And Then I Read: RUINS by Orson Scott Card

© Orson Scott Card, illustration by Sammy Yuen, Jr.

I’ve finally finished the second book in the “Pathfinder” series, after starting it before the first book, then reading that first book on my iPad. Getting back to this story, I felt I knew a lot more about the characters and their motivations, which helped me understand the relationships between them. Plotwise, I better understood the powers of the three time shifters and how they interacted, though that gets a lot more complicated in this book.

Rigg and his companions: sister Param, best friend Umbo, and former soldiers and friends Loaf and Olivenko have made it through the psychic barrier around their own section of the planet Garden, and into one where all the people are long dead. Only the artificial man Vadesh remains, an identical twin to the machine that Rigg once thought was his father. Vadesh seems tricky and unreliable, and despite their caution, the group falls for Vadesh’s plan to attach a symbiotic creature to Loaf’s face. Rigg manages to gain control of the buried colonizing space ship that began human life in this section or “Hold” of the planet (there are 18 more, one in each Hold), and also control of all the ships and all their artificial men. Or so he thinks. Eventually Loaf regains control of his own body and mind from the symbiont, and finds he has greatly enhanced senses, but has lost some of his humanity as well. The group decides to move on to the next Hold.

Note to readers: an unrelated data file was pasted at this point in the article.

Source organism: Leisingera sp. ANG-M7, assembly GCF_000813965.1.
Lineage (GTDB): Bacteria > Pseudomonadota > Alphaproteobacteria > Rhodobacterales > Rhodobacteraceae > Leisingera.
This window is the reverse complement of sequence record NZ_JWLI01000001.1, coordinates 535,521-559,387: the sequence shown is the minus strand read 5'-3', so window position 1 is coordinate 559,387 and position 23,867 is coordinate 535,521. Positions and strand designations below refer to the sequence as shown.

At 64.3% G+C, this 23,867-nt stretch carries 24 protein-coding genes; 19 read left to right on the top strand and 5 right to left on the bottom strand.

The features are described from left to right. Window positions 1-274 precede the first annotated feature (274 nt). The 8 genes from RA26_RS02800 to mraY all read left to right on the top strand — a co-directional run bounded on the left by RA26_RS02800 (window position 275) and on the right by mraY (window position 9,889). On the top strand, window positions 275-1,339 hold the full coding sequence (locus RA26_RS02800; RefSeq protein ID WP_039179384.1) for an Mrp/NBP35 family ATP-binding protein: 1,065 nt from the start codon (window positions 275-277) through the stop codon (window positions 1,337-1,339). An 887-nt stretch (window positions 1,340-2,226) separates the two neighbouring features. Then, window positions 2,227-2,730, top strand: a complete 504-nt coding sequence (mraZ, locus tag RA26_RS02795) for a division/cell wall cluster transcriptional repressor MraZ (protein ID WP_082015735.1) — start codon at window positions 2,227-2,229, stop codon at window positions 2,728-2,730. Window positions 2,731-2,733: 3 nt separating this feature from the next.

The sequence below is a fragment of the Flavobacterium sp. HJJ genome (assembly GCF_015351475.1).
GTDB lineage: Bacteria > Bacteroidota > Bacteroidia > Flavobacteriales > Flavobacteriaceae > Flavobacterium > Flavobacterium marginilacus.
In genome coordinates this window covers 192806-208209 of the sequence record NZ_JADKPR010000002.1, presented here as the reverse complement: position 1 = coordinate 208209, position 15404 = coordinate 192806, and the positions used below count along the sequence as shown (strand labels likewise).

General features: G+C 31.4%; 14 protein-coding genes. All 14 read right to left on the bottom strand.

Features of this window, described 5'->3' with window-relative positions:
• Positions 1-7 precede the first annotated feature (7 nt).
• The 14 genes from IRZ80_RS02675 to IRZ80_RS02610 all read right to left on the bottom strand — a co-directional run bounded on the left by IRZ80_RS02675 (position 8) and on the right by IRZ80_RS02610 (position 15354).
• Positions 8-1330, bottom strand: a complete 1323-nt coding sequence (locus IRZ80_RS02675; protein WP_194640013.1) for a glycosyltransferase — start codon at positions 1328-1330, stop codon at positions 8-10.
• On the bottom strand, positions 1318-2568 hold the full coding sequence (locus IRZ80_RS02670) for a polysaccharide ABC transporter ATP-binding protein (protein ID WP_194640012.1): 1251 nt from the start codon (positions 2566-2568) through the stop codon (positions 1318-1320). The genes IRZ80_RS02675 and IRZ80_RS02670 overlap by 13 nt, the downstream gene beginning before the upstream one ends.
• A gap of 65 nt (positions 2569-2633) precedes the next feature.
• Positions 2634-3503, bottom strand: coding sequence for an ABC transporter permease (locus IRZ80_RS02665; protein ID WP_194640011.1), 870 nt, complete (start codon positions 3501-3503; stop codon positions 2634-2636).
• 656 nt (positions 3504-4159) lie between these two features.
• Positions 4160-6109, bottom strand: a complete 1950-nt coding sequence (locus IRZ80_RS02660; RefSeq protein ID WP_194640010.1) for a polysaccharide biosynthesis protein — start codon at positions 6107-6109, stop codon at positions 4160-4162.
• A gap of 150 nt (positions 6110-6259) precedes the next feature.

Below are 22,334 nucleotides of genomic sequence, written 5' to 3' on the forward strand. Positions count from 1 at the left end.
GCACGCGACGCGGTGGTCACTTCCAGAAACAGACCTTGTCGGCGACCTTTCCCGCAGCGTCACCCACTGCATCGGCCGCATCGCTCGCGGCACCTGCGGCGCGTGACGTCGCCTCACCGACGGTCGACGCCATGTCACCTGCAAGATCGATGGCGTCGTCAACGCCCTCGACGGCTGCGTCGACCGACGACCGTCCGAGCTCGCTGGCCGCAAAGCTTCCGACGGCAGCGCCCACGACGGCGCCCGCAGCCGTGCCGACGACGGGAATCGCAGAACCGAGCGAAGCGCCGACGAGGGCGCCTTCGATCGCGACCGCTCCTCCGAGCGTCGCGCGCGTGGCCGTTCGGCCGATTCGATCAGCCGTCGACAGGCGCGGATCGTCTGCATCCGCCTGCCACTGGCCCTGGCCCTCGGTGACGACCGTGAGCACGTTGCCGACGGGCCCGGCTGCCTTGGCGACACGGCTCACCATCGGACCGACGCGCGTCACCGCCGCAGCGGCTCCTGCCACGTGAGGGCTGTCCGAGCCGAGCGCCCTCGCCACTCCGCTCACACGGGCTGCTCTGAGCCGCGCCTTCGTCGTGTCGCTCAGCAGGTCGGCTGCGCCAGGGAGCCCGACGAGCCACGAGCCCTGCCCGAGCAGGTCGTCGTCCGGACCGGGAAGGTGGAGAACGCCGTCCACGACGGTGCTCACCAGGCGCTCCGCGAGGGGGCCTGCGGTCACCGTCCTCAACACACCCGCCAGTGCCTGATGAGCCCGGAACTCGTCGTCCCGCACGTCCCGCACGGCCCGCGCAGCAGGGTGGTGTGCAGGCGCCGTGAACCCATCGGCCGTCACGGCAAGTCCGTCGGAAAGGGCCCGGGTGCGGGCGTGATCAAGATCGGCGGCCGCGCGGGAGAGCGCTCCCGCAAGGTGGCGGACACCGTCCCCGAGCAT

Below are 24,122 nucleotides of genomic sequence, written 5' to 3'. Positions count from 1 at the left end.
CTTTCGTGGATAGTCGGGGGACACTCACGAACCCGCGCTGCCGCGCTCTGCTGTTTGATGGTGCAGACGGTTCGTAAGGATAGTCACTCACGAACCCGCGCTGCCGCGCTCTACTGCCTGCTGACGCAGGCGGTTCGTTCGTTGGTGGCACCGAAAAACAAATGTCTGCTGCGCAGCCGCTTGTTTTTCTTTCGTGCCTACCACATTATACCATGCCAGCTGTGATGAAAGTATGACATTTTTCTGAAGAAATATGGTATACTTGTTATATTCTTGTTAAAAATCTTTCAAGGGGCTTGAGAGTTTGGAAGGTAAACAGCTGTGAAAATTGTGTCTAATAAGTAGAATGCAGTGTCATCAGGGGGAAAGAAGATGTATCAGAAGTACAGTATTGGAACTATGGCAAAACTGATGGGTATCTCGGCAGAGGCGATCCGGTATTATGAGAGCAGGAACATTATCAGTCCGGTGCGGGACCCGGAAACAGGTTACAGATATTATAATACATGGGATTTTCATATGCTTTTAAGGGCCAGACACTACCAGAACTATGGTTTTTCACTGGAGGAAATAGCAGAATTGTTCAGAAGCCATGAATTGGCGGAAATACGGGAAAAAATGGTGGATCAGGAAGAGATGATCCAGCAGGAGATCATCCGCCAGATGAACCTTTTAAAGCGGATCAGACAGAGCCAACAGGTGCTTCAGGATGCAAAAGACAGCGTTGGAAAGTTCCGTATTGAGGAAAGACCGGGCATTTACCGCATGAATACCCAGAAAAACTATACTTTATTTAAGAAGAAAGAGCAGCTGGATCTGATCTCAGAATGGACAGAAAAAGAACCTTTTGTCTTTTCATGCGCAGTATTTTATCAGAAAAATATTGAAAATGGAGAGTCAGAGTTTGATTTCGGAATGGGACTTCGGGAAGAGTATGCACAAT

There they find a completely different scene, inhabited by ape-like humans, two of which offer to help them learn more about what’s really going on in Garden by giving them free access to their library. The library, and it seems much of this Hold are run using thousands of highly intelligent mice. Or are the mice really running things? That’s one of the mysteries Rigg and his friends must uncover. But the biggest threat to Garden is the impending arrival of new space ships from our own Earth, where the original colony ships came from. Apparently the mice have sent back messages from the near future telling of the complete destruction of Garden by the Earthers.

I enjoyed this book, though there’s a lot more talk and theorizing than action. I’ll certainly read the third and final volume when it comes out. The concepts and the complex use of time travel make this a good read more than the characters, who mostly seem less likeable in this book than the first. When the Earthers show up, it should get more interesting for everyone.


Ruins by Orson Scott Card

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